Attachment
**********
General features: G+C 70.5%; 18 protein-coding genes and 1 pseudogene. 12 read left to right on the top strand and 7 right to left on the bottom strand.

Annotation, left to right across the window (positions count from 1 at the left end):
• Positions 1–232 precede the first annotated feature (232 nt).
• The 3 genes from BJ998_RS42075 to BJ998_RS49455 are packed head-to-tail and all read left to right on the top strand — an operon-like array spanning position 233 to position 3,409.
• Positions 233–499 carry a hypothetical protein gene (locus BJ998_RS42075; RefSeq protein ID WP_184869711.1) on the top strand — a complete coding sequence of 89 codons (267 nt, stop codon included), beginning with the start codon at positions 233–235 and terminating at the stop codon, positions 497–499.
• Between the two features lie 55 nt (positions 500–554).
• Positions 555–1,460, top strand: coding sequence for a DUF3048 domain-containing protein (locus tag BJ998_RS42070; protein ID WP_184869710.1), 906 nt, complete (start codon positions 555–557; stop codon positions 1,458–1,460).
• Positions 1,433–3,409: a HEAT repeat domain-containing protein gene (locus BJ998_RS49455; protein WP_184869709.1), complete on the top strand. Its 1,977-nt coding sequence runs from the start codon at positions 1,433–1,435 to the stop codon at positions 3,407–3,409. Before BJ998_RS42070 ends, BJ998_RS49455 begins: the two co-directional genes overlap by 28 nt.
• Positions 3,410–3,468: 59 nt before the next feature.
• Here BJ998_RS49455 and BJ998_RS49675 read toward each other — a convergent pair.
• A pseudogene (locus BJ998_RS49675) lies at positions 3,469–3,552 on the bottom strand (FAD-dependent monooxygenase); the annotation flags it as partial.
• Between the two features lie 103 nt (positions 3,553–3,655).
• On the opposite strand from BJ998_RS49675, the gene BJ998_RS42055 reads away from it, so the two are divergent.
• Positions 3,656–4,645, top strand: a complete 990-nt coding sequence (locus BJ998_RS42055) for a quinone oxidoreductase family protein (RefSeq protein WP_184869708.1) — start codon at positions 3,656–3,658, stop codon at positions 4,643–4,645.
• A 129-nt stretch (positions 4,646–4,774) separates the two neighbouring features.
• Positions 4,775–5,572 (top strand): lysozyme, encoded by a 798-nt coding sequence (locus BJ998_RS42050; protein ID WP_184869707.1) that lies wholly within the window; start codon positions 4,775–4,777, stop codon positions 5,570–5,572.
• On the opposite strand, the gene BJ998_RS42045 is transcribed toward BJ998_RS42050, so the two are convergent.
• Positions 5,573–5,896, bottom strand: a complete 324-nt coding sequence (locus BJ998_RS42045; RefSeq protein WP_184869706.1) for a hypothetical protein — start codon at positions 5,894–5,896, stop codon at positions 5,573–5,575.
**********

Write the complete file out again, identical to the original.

General features: G+C 70.5%; 18 protein-coding genes and 1 pseudogene. 12 read left to right on the top strand and 7 right to left on the bottom strand.

Annotation, left to right across the window (positions count from 1 at the left end):
• Positions 1–232 precede the first annotated feature (232 nt).
• The 3 genes from BJ998_RS42075 to BJ998_RS49455 are packed head-to-tail and all read left to right on the top strand — an operon-like array spanning position 233 to position 3,409.
• Positions 233–499 carry a hypothetical protein gene (locus BJ998_RS42075; RefSeq protein ID WP_184869711.1) on the top strand — a complete coding sequence of 89 codons (267 nt, stop codon included), beginning with the start codon at positions 233–235 and terminating at the stop codon, positions 497–499.
• Between the two features lie 55 nt (positions 500–554).
• Positions 555–1,460, top strand: coding sequence for a DUF3048 domain-containing protein (locus tag BJ998_RS42070; protein ID WP_184869710.1), 906 nt, complete (start codon positions 555–557; stop codon positions 1,458–1,460).
• Positions 1,433–3,409: a HEAT repeat domain-containing protein gene (locus BJ998_RS49455; protein WP_184869709.1), complete on the top strand. Its 1,977-nt coding sequence runs from the start codon at positions 1,433–1,435 to the stop codon at positions 3,407–3,409. Before BJ998_RS42070 ends, BJ998_RS49455 begins: the two co-directional genes overlap by 28 nt.
• Positions 3,410–3,468: 59 nt before the next feature.
• Here BJ998_RS49455 and BJ998_RS49675 read toward each other — a convergent pair.
• A pseudogene (locus BJ998_RS49675) lies at positions 3,469–3,552 on the bottom strand (FAD-dependent monooxygenase); the annotation flags it as partial.
• Between the two features lie 103 nt (positions 3,553–3,655).
• On the opposite strand from BJ998_RS49675, the gene BJ998_RS42055 reads away from it, so the two are divergent.
• Positions 3,656–4,645, top strand: a complete 990-nt coding sequence (locus BJ998_RS42055) for a quinone oxidoreductase family protein (RefSeq protein WP_184869708.1) — start codon at positions 3,656–3,658, stop codon at positions 4,643–4,645.
• A 129-nt stretch (positions 4,646–4,774) separates the two neighbouring features.
• Positions 4,775–5,572 (top strand): lysozyme, encoded by a 798-nt coding sequence (locus BJ998_RS42050; protein ID WP_184869707.1) that lies wholly within the window; start codon positions 4,775–4,777, stop codon positions 5,570–5,572.
• On the opposite strand, the gene BJ998_RS42045 is transcribed toward BJ998_RS42050, so the two are convergent.
• Positions 5,573–5,896, bottom strand: a complete 324-nt coding sequence (locus BJ998_RS42045; RefSeq protein WP_184869706.1) for a hypothetical protein — start codon at positions 5,894–5,896, stop codon at positions 5,573–5,575.